Date of Defense
Date of Graduation
Introduction: During my internships I was able to work with and meet women leaders in marketing. Through our discussions I learned that gender roles are still prevalent in large companies today. Many of the women I worked with talked about struggles women face in their career that men do not. There were strong emotions that women did not get equal treatment for their contributions to the company. I was surprised by these statements, especially from seemingly successful women. This thesis will be an exploration of the difficulties professional female marketers face, and the ways women that are starting their career can overcome these challenges.
Methodology: Various information gathering methods are currently being explored. The most prevalent will be to interview women leaders in marketing identified by myself and Dr. Ann Veeck. Each interview will conclude with an opportunity for the interviewee to identify another woman leader in marketing who should be interviewed. This will create an expansive network, transcending the women currently available to the thesis defendant and the thesis chair.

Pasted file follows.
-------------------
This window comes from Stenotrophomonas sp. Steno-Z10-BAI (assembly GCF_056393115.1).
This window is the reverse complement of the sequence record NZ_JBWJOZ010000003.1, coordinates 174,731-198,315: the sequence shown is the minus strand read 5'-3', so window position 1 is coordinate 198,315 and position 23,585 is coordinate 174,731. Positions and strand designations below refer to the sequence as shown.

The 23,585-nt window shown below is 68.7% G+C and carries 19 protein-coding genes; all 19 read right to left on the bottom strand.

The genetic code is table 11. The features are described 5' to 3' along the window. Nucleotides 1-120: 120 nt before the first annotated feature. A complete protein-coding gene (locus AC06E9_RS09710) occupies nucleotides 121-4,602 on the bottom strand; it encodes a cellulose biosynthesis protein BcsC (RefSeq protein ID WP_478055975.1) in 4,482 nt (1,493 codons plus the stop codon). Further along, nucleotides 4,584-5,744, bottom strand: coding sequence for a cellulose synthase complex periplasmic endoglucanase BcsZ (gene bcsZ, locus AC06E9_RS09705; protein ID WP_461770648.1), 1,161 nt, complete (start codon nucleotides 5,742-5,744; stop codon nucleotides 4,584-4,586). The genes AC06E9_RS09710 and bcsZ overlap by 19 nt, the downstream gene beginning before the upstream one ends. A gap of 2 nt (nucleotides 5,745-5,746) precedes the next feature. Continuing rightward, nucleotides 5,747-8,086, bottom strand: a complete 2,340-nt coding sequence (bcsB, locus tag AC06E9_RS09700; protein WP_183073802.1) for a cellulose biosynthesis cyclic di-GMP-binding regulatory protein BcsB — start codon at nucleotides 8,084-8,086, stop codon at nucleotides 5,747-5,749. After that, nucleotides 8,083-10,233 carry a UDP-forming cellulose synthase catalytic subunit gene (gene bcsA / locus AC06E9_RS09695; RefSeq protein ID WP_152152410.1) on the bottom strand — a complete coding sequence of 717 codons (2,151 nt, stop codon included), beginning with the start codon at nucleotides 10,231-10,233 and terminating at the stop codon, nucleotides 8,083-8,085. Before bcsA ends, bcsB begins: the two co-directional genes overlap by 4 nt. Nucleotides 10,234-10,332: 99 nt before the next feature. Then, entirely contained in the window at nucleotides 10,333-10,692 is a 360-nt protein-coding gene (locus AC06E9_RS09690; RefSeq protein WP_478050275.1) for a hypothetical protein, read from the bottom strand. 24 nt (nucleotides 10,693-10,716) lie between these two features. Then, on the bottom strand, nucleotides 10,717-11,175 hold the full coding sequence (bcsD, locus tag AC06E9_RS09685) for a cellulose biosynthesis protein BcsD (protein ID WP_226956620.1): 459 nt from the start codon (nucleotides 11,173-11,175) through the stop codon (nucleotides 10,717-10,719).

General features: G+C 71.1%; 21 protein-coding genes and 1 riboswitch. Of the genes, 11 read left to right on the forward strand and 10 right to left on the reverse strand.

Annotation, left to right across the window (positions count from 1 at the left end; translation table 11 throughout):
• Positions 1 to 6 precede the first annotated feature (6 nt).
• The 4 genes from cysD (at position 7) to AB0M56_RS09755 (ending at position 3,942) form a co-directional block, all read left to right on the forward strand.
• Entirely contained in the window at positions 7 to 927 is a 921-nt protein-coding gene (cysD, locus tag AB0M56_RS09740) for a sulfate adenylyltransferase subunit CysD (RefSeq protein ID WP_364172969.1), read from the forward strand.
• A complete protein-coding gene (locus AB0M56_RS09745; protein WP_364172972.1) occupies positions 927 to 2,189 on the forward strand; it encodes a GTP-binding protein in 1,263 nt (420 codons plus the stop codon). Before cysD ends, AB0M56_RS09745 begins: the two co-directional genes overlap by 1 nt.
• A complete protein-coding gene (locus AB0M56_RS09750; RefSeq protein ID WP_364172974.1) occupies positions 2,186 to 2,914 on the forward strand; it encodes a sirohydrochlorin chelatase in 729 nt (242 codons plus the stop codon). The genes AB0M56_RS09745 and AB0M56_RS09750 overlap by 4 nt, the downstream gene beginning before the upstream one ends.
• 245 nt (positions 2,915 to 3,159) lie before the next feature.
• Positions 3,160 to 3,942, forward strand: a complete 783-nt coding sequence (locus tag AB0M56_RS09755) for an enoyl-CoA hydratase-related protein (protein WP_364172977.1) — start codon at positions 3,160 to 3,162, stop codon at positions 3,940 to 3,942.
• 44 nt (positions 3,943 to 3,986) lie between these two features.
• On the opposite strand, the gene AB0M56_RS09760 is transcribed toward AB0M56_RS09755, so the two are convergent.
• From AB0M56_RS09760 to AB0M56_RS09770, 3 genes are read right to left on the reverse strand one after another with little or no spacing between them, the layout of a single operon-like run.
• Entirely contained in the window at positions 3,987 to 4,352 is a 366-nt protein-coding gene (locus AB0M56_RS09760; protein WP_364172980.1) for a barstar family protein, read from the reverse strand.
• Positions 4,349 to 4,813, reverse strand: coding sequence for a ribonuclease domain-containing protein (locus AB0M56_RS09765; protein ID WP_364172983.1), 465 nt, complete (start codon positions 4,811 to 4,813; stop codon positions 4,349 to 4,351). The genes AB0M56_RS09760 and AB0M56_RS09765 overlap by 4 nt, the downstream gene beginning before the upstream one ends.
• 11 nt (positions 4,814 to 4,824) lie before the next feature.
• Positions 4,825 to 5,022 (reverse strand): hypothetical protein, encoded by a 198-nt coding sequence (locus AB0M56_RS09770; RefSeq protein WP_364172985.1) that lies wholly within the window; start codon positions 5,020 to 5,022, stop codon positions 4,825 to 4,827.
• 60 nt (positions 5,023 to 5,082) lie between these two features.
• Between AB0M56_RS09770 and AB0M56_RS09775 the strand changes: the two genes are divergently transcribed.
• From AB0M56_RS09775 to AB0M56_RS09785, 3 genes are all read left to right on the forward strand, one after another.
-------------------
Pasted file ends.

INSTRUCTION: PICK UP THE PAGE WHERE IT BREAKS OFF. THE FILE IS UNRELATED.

A second method would be to send out a survey that can be passed along between women leaders in marketing, concluding with an option to fill in contact information if the respondent would like to be interviewed. This method would prove effective in gathering preliminary information quickly and easily, and may allow for a wider population of respondents to be contacted. However, it could prove ineffective if few respondents provide contact information. Additionally, it relies on the respondents to pass the survey along in order to be successful. Both this method and the previous may be used in conjunction.
Goal: The intent of this thesis is to provide an honest look into the lives of professional female marketers to allow younger generations to prepare for challenges they will face.
Green, Hallie, "Women Leaders in Marketing: Breaking Through the Glass Ceiling" (2017). Honors Theses. 2832.
Honors Thesis-Open Access